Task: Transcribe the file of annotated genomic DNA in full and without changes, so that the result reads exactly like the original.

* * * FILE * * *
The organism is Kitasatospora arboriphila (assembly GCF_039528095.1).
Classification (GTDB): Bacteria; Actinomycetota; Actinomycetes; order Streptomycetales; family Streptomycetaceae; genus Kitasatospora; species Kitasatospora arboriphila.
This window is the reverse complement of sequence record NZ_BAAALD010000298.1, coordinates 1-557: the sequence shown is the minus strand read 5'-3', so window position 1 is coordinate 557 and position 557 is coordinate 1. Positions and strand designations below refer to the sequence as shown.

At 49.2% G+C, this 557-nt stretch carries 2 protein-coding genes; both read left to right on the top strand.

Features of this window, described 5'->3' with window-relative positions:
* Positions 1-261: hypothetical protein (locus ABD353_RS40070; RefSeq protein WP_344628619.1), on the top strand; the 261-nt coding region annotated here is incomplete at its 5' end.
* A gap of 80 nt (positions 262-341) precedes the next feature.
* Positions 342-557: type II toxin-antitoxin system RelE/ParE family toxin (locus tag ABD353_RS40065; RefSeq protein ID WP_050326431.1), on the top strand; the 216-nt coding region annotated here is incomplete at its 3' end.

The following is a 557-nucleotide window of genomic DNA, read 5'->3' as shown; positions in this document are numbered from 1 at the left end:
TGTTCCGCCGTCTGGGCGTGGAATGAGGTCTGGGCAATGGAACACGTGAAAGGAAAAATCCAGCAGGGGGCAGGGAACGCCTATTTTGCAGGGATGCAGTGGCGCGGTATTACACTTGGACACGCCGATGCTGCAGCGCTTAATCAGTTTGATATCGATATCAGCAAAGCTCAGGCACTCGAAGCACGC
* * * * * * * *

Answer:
The organism is Kitasatospora arboriphila (assembly GCF_039528095.1).
Classification (GTDB): Bacteria; Actinomycetota; Actinomycetes; order Streptomycetales; family Streptomycetaceae; genus Kitasatospora; species Kitasatospora arboriphila.
This window is the reverse complement of sequence record NZ_BAAALD010000298.1, coordinates 1-557: the sequence shown is the minus strand read 5'-3', so window position 1 is coordinate 557 and position 557 is coordinate 1. Positions and strand designations below refer to the sequence as shown.

At 49.2% G+C, this 557-nt stretch carries 2 protein-coding genes; both read left to right on the top strand.

Features of this window, described 5'->3' with window-relative positions:
* Positions 1-261: hypothetical protein (locus ABD353_RS40070; RefSeq protein WP_344628619.1), on the top strand; the 261-nt coding region annotated here is incomplete at its 5' end.
* A gap of 80 nt (positions 262-341) precedes the next feature.
* Positions 342-557: type II toxin-antitoxin system RelE/ParE family toxin (locus tag ABD353_RS40065; RefSeq protein ID WP_050326431.1), on the top strand; the 216-nt coding region annotated here is incomplete at its 3' end.

The following is a 557-nucleotide window of genomic DNA, read 5'->3' as shown; positions in this document are numbered from 1 at the left end:
TGTTCCGCCGTCTGGGCGTGGAATGAGGTCTGGGCAATGGAACACGTGAAAGGAAAAATCCAGCAGGGGGCAGGGAACGCCTATTTTGCAGGGATGCAGTGGCGCGGTATTACACTTGGACACGCCGATGCTGCAGCGCTTAATCAGTTTGATATCGATATCAGCAAAGCTCAGGCACTCGAAGCACGC